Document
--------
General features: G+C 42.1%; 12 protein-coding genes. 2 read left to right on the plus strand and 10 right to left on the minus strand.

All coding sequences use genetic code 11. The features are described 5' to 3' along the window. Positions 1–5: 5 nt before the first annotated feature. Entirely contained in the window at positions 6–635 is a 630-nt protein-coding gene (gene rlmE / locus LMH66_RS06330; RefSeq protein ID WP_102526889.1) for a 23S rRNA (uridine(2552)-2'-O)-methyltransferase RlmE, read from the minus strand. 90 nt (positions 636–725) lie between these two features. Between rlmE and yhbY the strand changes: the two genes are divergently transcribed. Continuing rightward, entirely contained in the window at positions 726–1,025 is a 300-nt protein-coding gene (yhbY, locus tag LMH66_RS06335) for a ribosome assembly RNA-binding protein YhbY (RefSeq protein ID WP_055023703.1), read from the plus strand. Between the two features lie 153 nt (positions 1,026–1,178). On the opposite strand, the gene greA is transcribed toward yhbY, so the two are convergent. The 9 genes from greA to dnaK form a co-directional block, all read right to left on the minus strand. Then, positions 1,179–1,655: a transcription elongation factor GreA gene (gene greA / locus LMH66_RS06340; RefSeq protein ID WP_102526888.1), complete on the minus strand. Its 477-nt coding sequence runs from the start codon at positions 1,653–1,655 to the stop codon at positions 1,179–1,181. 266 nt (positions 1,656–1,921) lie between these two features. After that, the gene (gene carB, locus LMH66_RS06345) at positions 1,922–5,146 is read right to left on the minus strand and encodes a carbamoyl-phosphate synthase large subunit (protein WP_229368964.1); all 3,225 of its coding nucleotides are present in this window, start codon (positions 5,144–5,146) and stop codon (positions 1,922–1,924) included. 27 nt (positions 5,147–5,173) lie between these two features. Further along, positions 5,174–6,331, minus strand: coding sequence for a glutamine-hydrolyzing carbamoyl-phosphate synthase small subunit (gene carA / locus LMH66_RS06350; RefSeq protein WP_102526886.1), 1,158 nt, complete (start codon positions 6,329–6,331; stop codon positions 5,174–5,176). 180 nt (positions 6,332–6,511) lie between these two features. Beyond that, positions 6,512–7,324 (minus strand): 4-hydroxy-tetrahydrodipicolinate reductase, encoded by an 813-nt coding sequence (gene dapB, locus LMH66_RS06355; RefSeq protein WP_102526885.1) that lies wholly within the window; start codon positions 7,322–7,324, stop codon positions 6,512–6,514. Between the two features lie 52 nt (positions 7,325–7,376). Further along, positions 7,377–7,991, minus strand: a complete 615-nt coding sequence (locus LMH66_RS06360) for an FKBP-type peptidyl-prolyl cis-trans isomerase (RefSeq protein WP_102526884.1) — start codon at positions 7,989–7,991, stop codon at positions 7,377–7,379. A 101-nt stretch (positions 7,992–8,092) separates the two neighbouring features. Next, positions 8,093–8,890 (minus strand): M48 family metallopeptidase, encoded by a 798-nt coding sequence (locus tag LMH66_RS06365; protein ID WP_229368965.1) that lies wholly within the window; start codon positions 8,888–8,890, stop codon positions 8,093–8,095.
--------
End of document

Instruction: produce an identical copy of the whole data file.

General features: G+C 42.1%; 12 protein-coding genes. 2 read left to right on the plus strand and 10 right to left on the minus strand.

All coding sequences use genetic code 11. The features are described 5' to 3' along the window. Positions 1–5: 5 nt before the first annotated feature. Entirely contained in the window at positions 6–635 is a 630-nt protein-coding gene (gene rlmE / locus LMH66_RS06330; RefSeq protein ID WP_102526889.1) for a 23S rRNA (uridine(2552)-2'-O)-methyltransferase RlmE, read from the minus strand. 90 nt (positions 636–725) lie between these two features. Between rlmE and yhbY the strand changes: the two genes are divergently transcribed. Continuing rightward, entirely contained in the window at positions 726–1,025 is a 300-nt protein-coding gene (yhbY, locus tag LMH66_RS06335) for a ribosome assembly RNA-binding protein YhbY (RefSeq protein ID WP_055023703.1), read from the plus strand. Between the two features lie 153 nt (positions 1,026–1,178). On the opposite strand, the gene greA is transcribed toward yhbY, so the two are convergent. The 9 genes from greA to dnaK form a co-directional block, all read right to left on the minus strand. Then, positions 1,179–1,655: a transcription elongation factor GreA gene (gene greA / locus LMH66_RS06340; RefSeq protein ID WP_102526888.1), complete on the minus strand. Its 477-nt coding sequence runs from the start codon at positions 1,653–1,655 to the stop codon at positions 1,179–1,181. 266 nt (positions 1,656–1,921) lie between these two features. After that, the gene (gene carB, locus LMH66_RS06345) at positions 1,922–5,146 is read right to left on the minus strand and encodes a carbamoyl-phosphate synthase large subunit (protein WP_229368964.1); all 3,225 of its coding nucleotides are present in this window, start codon (positions 5,144–5,146) and stop codon (positions 1,922–1,924) included. 27 nt (positions 5,147–5,173) lie between these two features. Further along, positions 5,174–6,331, minus strand: coding sequence for a glutamine-hydrolyzing carbamoyl-phosphate synthase small subunit (gene carA / locus LMH66_RS06350; RefSeq protein WP_102526886.1), 1,158 nt, complete (start codon positions 6,329–6,331; stop codon positions 5,174–5,176). 180 nt (positions 6,332–6,511) lie between these two features. Beyond that, positions 6,512–7,324 (minus strand): 4-hydroxy-tetrahydrodipicolinate reductase, encoded by an 813-nt coding sequence (gene dapB, locus LMH66_RS06355; RefSeq protein WP_102526885.1) that lies wholly within the window; start codon positions 7,322–7,324, stop codon positions 6,512–6,514. Between the two features lie 52 nt (positions 7,325–7,376). Further along, positions 7,377–7,991, minus strand: a complete 615-nt coding sequence (locus LMH66_RS06360) for an FKBP-type peptidyl-prolyl cis-trans isomerase (RefSeq protein WP_102526884.1) — start codon at positions 7,989–7,991, stop codon at positions 7,377–7,379. A 101-nt stretch (positions 7,992–8,092) separates the two neighbouring features. Next, positions 8,093–8,890 (minus strand): M48 family metallopeptidase, encoded by a 798-nt coding sequence (locus tag LMH66_RS06365; protein ID WP_229368965.1) that lies wholly within the window; start codon positions 8,888–8,890, stop codon positions 8,093–8,095.